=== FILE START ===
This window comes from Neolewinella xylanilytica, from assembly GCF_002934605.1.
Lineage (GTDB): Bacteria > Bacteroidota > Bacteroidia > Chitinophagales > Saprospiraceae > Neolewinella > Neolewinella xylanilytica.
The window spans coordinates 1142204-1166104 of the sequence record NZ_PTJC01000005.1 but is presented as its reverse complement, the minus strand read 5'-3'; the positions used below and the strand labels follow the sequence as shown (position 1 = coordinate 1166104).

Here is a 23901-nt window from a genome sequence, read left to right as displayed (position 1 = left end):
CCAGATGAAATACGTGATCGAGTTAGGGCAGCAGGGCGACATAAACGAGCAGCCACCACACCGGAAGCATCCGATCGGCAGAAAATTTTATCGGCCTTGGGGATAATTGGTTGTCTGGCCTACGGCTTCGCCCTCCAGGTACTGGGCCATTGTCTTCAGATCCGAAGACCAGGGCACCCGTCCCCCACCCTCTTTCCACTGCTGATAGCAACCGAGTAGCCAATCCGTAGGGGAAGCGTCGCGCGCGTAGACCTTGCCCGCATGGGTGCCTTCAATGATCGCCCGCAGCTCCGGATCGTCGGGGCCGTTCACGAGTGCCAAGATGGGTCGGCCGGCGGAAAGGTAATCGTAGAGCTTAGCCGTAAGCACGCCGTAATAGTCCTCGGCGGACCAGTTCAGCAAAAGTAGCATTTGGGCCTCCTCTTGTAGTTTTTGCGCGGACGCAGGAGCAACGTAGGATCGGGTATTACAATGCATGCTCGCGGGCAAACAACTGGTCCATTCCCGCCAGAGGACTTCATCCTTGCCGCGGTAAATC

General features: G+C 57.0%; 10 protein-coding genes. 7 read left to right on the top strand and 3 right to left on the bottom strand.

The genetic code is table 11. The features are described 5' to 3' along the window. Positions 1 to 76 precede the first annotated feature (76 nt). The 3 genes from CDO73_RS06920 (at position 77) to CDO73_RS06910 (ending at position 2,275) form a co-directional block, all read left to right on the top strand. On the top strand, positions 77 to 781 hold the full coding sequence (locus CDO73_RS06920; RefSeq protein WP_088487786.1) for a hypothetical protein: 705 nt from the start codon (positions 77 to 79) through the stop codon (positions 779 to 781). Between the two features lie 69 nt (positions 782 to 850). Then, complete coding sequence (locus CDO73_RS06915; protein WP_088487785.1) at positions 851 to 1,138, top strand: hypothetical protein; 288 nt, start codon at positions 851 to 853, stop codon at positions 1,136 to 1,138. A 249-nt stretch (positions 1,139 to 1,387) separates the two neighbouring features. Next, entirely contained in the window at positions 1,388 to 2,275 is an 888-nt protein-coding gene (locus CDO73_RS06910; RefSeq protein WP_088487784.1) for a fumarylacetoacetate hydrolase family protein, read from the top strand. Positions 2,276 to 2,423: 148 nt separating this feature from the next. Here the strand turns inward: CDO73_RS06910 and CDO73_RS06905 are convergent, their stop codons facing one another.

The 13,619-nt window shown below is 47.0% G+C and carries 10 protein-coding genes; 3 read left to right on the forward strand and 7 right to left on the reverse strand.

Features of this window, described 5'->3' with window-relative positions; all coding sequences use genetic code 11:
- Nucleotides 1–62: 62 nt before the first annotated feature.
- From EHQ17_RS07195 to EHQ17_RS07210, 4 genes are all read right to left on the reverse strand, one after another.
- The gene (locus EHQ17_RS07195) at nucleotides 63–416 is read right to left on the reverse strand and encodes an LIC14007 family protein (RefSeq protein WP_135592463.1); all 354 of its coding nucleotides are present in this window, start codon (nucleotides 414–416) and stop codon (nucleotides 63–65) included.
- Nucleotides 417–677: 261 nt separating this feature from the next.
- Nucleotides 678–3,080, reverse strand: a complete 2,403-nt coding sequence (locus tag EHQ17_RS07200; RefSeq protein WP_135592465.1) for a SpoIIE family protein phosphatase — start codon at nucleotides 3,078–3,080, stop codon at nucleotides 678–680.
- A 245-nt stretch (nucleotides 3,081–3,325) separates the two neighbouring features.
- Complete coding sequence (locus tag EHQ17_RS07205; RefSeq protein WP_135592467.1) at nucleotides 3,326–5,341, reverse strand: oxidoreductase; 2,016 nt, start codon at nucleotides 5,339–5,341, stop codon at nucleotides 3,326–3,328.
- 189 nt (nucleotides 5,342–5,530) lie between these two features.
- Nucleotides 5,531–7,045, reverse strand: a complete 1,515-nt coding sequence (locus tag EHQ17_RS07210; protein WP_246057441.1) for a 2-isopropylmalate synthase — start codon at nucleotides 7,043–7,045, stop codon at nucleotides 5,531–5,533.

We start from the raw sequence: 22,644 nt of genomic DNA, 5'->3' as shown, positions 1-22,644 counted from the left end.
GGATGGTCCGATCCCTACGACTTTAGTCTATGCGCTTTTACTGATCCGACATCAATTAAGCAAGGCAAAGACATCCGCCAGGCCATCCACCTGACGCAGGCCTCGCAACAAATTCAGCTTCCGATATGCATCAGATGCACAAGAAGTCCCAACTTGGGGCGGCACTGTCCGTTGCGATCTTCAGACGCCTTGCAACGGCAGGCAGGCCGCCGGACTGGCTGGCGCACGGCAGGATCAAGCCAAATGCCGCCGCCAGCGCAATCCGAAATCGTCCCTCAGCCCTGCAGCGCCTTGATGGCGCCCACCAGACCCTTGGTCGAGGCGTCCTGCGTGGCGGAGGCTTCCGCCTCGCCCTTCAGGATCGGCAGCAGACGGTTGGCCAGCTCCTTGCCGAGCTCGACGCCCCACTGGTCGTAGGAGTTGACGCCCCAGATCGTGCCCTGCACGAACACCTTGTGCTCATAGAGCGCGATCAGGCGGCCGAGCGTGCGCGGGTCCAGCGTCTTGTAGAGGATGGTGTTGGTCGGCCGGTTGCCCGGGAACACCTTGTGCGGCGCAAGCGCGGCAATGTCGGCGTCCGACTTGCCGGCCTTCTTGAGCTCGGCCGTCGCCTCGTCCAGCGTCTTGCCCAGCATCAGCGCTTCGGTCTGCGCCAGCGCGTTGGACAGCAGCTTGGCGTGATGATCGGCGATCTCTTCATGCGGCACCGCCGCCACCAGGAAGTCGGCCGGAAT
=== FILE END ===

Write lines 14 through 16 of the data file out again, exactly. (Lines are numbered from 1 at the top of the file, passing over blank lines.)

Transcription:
- Nucleotides 678–3,080, reverse strand: a complete 2,403-nt coding sequence (locus tag EHQ17_RS07200; RefSeq protein WP_135592465.1) for a SpoIIE family protein phosphatase — start codon at nucleotides 3,078–3,080, stop codon at nucleotides 678–680.
- A 245-nt stretch (nucleotides 3,081–3,325) separates the two neighbouring features.
- Complete coding sequence (locus tag EHQ17_RS07205; RefSeq protein WP_135592467.1) at nucleotides 3,326–5,341, reverse strand: oxidoreductase; 2,016 nt, start codon at nucleotides 5,339–5,341, stop codon at nucleotides 3,326–3,328.